Five yearsafter the financial crisis began, investors still have much to worry about—namely, market volatility, economic uncertainty and the impact of inflation. Modern portfolio theory and style-box diversification just didn’t work so well during the market crash.
In an interview with PLANADVISER Managing Editor Lee Barney, Julia Lawler, senior vice president of investment services at the Principal Financial Group®, discusses how financial professionals can use an outcome-based approach to help create a more informed, more intelligently-constructed investment lineup. This approach develops investment lineups intended to help mitigate the risks that undermined participant allocations following the market crash and seek to address future risks such as inflation.
PA: What has changed for investors since the financial crisis? What risks do they still face?
Lawler: During the financial crisis, most investors saw the biggest loss to their investments they’ve probably ever witnessed. They truly faced volatility and downside risk, which made many investors more risk-averse than ever before.
At the same time, individuals are increasingly being asked to take on more of the responsibility for retirement, with fewer defined benefit (DB) plans available.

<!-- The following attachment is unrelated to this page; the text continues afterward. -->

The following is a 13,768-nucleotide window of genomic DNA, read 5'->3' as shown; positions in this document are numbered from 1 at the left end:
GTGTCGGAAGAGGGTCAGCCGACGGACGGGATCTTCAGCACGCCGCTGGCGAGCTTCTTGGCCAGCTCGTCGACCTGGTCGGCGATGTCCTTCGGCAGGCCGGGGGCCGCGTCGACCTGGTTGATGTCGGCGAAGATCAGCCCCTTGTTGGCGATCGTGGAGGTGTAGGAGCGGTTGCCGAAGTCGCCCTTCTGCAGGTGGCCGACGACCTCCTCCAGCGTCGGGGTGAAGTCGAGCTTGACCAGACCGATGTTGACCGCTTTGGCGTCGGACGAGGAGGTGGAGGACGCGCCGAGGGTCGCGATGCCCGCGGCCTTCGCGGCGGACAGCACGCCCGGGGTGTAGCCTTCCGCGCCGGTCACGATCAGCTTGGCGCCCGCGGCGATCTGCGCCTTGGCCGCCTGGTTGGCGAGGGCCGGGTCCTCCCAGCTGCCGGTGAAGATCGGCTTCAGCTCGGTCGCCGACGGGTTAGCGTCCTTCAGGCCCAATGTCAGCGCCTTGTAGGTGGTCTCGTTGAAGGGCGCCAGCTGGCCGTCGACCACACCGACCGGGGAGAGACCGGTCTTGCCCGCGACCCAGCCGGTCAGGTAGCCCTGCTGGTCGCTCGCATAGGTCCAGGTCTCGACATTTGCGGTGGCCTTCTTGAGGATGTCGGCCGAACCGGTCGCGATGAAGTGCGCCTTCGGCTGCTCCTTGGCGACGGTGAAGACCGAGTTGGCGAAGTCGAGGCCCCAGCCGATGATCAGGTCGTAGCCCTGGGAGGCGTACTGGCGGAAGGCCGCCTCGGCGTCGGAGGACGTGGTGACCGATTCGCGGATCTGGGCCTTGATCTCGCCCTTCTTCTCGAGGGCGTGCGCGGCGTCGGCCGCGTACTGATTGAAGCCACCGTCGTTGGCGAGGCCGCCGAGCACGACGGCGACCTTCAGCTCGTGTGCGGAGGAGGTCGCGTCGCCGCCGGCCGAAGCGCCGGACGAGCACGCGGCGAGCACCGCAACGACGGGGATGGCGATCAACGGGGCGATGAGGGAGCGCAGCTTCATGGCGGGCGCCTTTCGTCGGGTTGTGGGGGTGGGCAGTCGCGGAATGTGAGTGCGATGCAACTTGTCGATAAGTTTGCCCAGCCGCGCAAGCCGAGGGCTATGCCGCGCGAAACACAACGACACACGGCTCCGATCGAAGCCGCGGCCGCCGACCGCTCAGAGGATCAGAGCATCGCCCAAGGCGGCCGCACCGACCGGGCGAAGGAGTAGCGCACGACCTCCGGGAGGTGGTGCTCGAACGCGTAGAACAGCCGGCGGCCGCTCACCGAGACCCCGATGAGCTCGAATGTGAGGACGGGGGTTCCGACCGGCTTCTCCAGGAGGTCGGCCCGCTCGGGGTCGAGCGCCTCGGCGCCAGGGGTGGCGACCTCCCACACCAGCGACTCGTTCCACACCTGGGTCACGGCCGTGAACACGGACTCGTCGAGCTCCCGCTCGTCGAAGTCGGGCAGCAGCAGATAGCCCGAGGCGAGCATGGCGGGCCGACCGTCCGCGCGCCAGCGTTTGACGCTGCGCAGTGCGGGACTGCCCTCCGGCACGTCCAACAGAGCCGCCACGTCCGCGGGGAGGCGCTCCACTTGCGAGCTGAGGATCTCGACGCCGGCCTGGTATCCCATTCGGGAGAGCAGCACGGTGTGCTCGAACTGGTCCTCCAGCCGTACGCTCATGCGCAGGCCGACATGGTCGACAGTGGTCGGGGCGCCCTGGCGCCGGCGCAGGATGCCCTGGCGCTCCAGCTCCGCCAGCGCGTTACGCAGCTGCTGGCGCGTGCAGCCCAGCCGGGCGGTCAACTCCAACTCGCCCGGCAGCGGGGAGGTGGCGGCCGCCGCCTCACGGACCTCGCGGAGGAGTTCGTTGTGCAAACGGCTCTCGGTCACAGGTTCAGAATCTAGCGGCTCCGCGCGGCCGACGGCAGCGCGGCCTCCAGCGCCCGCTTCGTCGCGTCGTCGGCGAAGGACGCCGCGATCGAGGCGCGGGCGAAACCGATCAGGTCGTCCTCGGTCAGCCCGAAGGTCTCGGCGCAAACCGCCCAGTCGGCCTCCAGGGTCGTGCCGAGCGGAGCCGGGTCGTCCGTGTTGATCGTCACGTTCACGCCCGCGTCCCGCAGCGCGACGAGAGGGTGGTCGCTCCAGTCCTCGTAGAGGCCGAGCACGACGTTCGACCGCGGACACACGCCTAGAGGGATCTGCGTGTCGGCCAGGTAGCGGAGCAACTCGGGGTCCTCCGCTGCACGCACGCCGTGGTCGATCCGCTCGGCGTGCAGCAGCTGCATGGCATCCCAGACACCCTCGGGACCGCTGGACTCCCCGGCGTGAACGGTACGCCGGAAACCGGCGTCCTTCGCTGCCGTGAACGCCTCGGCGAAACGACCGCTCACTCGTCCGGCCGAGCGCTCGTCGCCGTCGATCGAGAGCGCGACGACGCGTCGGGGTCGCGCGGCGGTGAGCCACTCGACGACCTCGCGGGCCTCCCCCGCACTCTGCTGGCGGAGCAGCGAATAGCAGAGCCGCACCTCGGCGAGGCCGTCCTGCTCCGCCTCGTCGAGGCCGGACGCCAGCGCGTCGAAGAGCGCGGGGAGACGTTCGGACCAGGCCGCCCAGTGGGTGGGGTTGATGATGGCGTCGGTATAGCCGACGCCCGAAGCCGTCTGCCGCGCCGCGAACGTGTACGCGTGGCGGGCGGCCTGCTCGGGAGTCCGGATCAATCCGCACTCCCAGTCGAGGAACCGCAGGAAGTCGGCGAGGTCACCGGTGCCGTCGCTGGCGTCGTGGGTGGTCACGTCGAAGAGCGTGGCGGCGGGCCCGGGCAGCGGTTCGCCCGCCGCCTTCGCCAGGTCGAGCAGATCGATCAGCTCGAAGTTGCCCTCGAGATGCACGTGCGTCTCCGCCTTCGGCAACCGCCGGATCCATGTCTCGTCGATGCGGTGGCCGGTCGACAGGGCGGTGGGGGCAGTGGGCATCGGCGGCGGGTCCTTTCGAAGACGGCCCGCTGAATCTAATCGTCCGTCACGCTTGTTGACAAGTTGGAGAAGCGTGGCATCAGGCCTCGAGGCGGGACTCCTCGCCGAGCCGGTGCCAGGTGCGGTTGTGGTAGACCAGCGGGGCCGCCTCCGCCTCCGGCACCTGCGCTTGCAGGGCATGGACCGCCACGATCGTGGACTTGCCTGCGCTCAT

In light of these factors, we think investment lineups need to change—particularly to include strategies intended to generate income, protect investors’ purchasing power from inflation and better manage downside risk.
We think this presents a significant opportunity for financial professionals to demonstrate value by helping plan sponsors structure retirement plan lineups to better address these needs.
PA: As financial professionals work with plan sponsors, what are the enduring lessons of the financial crisis?
Lawler: Most notably, we learned modern portfolio theory is not the full answer, because all of those typical investment styles became highly correlated.
The second thing we learned is that the law of averages over long periods of time, while it still holds, doesn’t help an investor in a steep bear market. For example, in 2008 and 2009, many equity portfolios lost 30% to 40% of their value. It takes a very long time to recover a loss like that.
As a global investment management leader, we believe a different approach is needed, one where asset allocation and portfolio construction—with exposure to alternative asset classes and outcome-based investment strategies that seek to address certain risks—would play a much greater role.